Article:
• For best results, chill shortbread for 20 minutes. This will help them retain their shape.
  • Bake for 20-25 minutes at 325* F. The shortbread should be pale and light golden. Dust with sanding sugar if desired as soon as they are pulled from the oven.
  • Makes about 3 dozen.


  • chill the dough for 15-20 minutes before baking.  
  • the quality of ingredients is important, use the best sweet cream butter you can afford.
  • If you are using salted butter. DO NOT add additional salt. If you do not have kosher salt, which is less salty that regular salt, use less.
  • some recipes call for granulated sugar..some call for cornstarch. Confectioner’s sugar is both mixed together


Serving: 1biscuitCalories: 83kcalCarbohydrates: 8gProtein: 1gFat: 5gSaturated Fat: 3gPolyunsaturated Fat: 0.2gMonounsaturated Fat: 1gTrans Fat: 0.2gCholesterol: 14mgSodium: 33mgPotassium: 9mgFiber: 0.2gSugar: 3gVitamin A: 157IUCalcium: 3mgIron: 0.3mg
Tried this recipe?Let us know how it was!

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  1. Hi,
    Do you use an electric mixer to mix in the flour or only to cream the butter and sugar and then do the flour
    mix by hand ? Thank you.

  2. 4 stars
    I have an old recipe from a friend who used to live in Scotland and she did half rice flour and half regular flour. The rice flour is so lightweight that it adds a real lightness to the shortbread.

    1. 4 stars
      It also lends flakiness. Some Scots add white rice flour, others cornflour (cornstarch). It depends upon whether you want flakier, crisper shortbread, or a sandier version. A mixer is never used by any of the Scots I know. Shortbread is best mixed by running the butter into the flour and sugar with the tips of the fingers. I was raised on it, and make it every year for Christmas. This is an American version, not Scottish.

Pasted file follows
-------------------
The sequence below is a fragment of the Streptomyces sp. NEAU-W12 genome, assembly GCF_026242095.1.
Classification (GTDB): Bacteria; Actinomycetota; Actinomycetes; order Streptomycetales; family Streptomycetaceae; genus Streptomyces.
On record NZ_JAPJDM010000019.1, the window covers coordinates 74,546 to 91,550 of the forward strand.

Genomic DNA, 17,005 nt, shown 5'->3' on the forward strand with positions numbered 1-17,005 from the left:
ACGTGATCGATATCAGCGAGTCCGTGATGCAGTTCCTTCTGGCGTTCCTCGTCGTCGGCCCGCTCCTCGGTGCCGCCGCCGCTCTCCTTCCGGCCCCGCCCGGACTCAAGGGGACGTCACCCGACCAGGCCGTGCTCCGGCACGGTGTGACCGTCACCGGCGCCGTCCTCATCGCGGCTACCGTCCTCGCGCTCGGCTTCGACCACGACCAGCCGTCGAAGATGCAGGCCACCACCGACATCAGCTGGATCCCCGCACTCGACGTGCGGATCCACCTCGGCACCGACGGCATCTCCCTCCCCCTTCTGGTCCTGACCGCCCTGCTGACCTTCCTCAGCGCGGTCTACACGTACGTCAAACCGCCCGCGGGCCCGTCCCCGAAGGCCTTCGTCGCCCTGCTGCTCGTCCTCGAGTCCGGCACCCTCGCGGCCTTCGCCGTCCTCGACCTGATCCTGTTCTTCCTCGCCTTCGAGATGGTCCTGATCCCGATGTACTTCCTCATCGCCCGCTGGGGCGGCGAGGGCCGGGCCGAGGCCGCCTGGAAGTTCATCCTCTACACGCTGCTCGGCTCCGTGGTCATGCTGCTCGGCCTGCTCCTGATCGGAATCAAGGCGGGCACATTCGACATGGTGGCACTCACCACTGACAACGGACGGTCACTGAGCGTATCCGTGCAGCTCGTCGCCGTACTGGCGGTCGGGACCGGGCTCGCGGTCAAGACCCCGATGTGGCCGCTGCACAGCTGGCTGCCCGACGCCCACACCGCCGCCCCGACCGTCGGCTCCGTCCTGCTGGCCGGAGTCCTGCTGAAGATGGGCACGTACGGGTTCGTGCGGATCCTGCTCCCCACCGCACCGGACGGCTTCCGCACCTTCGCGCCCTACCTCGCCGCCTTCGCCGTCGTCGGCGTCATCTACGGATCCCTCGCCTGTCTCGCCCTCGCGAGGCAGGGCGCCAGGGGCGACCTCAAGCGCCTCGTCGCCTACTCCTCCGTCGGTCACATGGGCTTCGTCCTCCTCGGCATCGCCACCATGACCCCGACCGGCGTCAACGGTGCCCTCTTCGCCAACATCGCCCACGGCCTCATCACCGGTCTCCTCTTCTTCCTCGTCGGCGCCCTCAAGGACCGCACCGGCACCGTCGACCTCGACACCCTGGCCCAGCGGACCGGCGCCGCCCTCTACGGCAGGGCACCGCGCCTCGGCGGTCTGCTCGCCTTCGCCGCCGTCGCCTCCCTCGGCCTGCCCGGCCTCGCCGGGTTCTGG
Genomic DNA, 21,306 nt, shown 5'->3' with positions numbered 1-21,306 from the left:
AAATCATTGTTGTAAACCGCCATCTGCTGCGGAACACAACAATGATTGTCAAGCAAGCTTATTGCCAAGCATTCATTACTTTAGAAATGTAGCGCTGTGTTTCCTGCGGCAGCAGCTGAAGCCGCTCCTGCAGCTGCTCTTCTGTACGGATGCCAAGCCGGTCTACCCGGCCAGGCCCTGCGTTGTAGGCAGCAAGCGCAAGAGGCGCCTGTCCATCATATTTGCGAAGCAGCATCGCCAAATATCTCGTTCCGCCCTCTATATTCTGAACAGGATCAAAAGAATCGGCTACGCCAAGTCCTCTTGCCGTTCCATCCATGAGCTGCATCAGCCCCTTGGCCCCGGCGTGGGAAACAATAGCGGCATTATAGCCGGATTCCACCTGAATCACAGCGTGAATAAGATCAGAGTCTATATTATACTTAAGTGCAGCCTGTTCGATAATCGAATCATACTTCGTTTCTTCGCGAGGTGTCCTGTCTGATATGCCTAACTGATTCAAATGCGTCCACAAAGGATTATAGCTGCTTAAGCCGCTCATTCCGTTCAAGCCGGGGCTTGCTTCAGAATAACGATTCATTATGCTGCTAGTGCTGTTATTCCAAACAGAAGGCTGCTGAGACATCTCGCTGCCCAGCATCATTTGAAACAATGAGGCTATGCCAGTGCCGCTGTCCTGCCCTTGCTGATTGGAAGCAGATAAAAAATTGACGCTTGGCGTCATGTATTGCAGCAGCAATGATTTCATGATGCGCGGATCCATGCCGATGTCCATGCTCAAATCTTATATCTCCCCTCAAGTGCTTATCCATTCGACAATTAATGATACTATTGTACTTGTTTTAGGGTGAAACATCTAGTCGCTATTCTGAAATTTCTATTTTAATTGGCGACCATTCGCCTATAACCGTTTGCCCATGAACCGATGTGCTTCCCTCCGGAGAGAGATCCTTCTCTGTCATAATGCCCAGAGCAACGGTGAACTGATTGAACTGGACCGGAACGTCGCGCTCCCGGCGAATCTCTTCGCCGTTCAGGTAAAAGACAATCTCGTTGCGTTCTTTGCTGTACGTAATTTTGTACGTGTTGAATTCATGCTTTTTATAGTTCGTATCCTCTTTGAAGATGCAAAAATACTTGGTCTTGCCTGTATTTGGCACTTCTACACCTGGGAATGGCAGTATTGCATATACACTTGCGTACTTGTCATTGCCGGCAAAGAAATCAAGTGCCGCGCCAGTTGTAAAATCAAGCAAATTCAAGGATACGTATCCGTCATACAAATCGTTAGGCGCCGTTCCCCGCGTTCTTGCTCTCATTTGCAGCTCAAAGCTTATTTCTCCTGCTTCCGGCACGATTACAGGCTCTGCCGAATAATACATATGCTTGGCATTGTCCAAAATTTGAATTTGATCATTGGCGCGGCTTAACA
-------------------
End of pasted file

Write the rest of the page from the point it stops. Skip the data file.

3. Why do you use the extra step of two cookie sheets and having to move them? Why not just pay them out, cut and poke them on the parchment/silpat lined cookie sheet and then refrigerate? I’m confused…

    1. I’ve just always done it that way because I know the depth of the cookie sheet and can make them more uniform. Then I just put the cookie sheet in the fridge until they are chilled.

  4. Weighed ingredients, checked oven temp w new oven thermometer, cut 3×1-in fingers, placed on parchment, chilled overnight. Fingers spread.
    How to fix? Tx.

    1. Hi Mary! It sounds as though you did everything right! Was it a particularly warm day? Other than that, I’m not sure? How did they taste?

      1. They tasted just fine. Just disappointed they spread – I wanted them to have well-defined edges like yours. Day I made them was warm, but baked them 1st thing next morning, straight out of fridge to oven. Perplexed

  5. 5 stars
    I’ve made this recipe several times, and they always turn out perfect. Last time I made them as wedding shower favors for my daughter’s event. I rolled the dough out and used cookie cutters, and they were both beautiful and delicious.

  6. 5 stars
    Love shortbread, and this is so simple to make and delicious. It makes a great gift. I made these for my daughter’s wedding shower as a gift for the guests, and used a heart shaped cookie cutter. They were just perfect!

  7. 5 stars
    This is the best short red recipe! I have tried a number of them, but this one is perfect for me. For those commenters that felt it was not Scottish (because they were or know someone who was), please remember that there are always variations for any given recipe. You just need to find the one you like best.

    1. I agree! This recipe came from an elderly Glaswegian neighbor in the 70s! I’ve seen “Scottish” shortbread with rice flour and oatmeal too! Thanks for your comment!

4.94 from 61 votes (28 ratings without comment)